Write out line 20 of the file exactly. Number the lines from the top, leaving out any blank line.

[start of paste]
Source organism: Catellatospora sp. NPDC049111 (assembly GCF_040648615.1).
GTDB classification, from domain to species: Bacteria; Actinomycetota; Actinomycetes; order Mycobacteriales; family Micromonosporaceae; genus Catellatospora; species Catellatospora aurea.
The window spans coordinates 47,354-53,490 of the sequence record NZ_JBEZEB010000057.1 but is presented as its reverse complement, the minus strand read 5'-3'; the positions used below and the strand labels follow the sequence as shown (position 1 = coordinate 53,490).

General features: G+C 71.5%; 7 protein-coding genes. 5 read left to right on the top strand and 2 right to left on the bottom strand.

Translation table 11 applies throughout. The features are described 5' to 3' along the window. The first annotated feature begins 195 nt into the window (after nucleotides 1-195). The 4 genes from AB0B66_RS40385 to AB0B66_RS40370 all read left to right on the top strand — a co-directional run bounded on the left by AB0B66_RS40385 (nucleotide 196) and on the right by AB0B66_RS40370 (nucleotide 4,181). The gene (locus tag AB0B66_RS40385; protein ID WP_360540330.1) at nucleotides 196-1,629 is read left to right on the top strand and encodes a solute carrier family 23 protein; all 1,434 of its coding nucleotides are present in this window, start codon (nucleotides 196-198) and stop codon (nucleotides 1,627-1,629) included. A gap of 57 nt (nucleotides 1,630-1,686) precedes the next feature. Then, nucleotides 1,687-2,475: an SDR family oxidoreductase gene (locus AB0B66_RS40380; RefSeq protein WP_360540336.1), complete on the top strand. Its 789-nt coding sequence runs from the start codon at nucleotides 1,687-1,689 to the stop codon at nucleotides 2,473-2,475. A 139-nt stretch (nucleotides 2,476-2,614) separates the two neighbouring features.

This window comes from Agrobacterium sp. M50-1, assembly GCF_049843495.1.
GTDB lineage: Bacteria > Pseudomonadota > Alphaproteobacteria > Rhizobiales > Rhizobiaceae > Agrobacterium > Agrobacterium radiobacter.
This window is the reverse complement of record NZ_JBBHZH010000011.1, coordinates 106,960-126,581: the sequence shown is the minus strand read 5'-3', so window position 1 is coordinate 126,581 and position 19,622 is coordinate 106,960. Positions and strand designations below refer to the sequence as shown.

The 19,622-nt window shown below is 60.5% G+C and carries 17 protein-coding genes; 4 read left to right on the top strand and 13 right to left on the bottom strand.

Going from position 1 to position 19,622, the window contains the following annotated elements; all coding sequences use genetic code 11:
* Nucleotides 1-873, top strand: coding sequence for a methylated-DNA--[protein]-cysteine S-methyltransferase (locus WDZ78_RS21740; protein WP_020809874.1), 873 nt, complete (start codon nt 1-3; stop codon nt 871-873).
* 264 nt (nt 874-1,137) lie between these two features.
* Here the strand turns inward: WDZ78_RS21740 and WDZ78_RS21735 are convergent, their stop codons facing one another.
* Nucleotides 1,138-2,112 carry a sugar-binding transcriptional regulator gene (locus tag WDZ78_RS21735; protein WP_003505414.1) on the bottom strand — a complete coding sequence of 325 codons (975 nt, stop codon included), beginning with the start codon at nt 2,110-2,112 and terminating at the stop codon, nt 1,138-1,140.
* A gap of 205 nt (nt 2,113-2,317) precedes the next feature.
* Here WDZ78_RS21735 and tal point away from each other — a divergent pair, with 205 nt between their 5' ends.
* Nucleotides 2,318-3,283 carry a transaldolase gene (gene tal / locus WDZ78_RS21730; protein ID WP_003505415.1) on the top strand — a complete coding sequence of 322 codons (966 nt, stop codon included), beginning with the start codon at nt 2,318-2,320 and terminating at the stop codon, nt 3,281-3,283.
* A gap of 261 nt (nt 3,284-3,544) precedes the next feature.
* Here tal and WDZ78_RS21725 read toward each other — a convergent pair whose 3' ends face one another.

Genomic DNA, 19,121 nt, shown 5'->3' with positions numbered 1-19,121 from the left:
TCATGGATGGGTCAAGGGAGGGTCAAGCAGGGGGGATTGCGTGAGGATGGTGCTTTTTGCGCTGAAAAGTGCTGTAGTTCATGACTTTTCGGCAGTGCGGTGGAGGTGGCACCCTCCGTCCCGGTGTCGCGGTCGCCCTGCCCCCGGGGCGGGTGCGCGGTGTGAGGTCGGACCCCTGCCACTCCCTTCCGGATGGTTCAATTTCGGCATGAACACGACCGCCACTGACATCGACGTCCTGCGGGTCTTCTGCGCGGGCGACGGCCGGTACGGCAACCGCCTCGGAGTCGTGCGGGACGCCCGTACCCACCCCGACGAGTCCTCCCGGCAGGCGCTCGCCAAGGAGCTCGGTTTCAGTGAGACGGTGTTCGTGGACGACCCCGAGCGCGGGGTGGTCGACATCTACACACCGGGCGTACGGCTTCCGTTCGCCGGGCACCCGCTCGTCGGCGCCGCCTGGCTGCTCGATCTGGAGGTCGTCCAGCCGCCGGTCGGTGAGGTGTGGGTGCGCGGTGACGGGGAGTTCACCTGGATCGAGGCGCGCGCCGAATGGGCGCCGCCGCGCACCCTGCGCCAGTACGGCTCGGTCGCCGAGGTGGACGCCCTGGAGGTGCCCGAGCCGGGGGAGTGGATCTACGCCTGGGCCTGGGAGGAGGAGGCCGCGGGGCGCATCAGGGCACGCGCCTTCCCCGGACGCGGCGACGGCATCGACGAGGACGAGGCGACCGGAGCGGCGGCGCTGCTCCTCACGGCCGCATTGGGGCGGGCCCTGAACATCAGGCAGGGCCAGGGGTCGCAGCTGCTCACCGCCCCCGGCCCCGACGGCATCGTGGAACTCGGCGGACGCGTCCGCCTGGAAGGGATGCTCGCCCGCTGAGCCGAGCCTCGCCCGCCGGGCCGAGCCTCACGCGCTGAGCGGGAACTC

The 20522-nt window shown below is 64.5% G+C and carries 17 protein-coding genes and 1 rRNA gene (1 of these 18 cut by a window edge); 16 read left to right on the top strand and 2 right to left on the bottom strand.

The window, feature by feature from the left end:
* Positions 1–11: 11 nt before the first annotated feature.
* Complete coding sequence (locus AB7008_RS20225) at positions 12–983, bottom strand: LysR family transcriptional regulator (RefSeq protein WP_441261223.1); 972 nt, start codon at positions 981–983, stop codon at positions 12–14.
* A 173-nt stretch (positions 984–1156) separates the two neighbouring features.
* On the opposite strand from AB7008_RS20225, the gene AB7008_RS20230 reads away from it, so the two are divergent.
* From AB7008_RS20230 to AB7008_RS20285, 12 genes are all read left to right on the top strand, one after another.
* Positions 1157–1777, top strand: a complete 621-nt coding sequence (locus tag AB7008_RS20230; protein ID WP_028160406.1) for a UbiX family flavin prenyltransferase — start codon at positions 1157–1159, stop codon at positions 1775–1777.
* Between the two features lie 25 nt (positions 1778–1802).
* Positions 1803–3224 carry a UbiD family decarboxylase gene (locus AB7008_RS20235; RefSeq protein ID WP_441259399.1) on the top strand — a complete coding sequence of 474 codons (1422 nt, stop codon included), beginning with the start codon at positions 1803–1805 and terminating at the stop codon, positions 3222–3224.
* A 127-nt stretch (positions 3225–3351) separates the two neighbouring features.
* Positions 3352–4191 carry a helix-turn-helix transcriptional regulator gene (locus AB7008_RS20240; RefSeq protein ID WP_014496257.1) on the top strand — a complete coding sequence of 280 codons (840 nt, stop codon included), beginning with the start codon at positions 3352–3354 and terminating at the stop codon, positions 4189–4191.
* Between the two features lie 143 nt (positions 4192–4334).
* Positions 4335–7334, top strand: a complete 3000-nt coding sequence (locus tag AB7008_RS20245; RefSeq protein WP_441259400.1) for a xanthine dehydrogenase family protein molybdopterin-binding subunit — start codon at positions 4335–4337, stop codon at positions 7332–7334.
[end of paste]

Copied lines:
Genomic DNA, 19,121 nt, shown 5'->3' with positions numbered 1-19,121 from the left: